In psychological jargon these traits are known as "need for cognition" and "need for affect", respectively. The former is measured through disagreement with statements like "I only think as hard as I have to" and the latter via agreement with statements such as "Emotions help people get along in life".
|Figure from Rosenbaum et al 2016|
Next, the students read some classic short stories (such as Two Were Left and Death of a Clerk) in full, some of which had been "spoiled" by a preview, and some not, and then rated their enjoyment of the stories. This time, "need for cognition" was unrelated to enjoyment, but "need for affect" was, in that people with a greater desire for emotional stimulation got more pleasure from unspoiled stories, as did the students who read fiction more frequently.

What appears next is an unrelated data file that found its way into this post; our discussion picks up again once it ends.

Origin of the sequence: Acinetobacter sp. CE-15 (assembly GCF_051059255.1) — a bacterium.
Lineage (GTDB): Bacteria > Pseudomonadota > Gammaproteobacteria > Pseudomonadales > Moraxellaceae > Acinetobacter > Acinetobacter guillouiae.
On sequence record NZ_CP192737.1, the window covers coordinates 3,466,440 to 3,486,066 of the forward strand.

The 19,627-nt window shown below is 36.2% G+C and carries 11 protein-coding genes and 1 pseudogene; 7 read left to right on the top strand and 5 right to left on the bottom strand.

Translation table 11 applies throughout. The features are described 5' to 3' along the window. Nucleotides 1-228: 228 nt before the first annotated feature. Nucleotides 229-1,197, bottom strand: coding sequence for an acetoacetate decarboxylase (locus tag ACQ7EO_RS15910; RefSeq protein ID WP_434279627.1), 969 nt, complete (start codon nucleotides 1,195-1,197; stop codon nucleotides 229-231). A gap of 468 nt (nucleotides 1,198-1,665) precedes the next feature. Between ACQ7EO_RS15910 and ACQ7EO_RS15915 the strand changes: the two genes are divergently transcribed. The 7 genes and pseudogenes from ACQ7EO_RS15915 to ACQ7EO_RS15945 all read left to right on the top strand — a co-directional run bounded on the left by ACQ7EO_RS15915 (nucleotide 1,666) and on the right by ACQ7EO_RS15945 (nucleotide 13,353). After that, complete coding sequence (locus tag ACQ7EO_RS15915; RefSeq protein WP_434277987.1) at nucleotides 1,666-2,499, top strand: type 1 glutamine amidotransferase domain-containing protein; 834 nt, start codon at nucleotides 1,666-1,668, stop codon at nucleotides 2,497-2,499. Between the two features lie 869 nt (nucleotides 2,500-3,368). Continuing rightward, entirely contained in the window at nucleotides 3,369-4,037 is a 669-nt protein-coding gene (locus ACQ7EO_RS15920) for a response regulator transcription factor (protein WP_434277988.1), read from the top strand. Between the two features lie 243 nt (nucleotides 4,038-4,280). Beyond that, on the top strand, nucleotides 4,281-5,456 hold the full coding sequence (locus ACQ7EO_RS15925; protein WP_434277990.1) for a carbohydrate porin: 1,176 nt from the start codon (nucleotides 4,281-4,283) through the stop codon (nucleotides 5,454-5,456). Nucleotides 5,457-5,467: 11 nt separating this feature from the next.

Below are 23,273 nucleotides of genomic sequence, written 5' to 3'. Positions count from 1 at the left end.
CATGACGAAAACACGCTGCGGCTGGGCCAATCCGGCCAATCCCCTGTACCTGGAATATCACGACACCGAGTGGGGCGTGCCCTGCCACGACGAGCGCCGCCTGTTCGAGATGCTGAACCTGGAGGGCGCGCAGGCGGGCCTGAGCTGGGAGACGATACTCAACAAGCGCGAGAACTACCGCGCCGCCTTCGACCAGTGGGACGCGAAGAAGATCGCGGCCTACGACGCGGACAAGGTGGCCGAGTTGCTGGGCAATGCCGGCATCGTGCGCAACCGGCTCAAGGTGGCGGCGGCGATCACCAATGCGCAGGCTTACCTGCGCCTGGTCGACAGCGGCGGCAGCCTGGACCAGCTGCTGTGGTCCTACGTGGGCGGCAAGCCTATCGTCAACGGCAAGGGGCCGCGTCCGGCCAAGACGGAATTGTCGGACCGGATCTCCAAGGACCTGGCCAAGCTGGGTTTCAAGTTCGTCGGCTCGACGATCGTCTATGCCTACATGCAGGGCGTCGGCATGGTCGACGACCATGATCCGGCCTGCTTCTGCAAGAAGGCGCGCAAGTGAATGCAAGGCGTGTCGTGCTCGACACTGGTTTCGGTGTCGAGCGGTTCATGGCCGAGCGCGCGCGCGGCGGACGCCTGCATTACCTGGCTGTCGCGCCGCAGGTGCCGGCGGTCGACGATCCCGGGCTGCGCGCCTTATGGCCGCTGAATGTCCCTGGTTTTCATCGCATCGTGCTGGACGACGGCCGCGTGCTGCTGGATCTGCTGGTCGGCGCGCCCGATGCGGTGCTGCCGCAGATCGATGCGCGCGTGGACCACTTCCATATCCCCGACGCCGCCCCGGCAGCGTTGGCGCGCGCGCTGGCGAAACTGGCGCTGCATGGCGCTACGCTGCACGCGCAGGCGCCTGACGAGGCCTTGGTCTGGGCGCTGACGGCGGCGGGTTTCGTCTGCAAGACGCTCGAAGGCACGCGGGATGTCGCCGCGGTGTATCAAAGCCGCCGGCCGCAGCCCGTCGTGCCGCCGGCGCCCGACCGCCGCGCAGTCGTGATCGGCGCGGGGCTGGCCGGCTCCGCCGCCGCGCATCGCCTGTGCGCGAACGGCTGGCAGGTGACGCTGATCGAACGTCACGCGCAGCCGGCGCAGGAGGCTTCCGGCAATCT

One positive way to look at these findings is that encountering a spoiler may not ruin your enjoyment as much as you think it will (if you're a deep thinker), but probably will be a downer if you're the kind of person who likes emotional surprises. Alternatively, perhaps this study is just too far removed from reality to offer much insight – after all, as the researchers acknowledge, they didn't look at TV shows or movies (where plot spoilers are arguably more common), nor did they consider important variables such as genre (spoilers are presumably much more of an issue for horror and suspense) or story/show length.
--Who’s Afraid of Spoilers: Need for Cognition, Need for Affect, and Narrative Selection and Enjoyment
A preliminary psychology of binge TV watching
Post written by Christian Jarrett (@psych_writer) for the BPS Research Digest.
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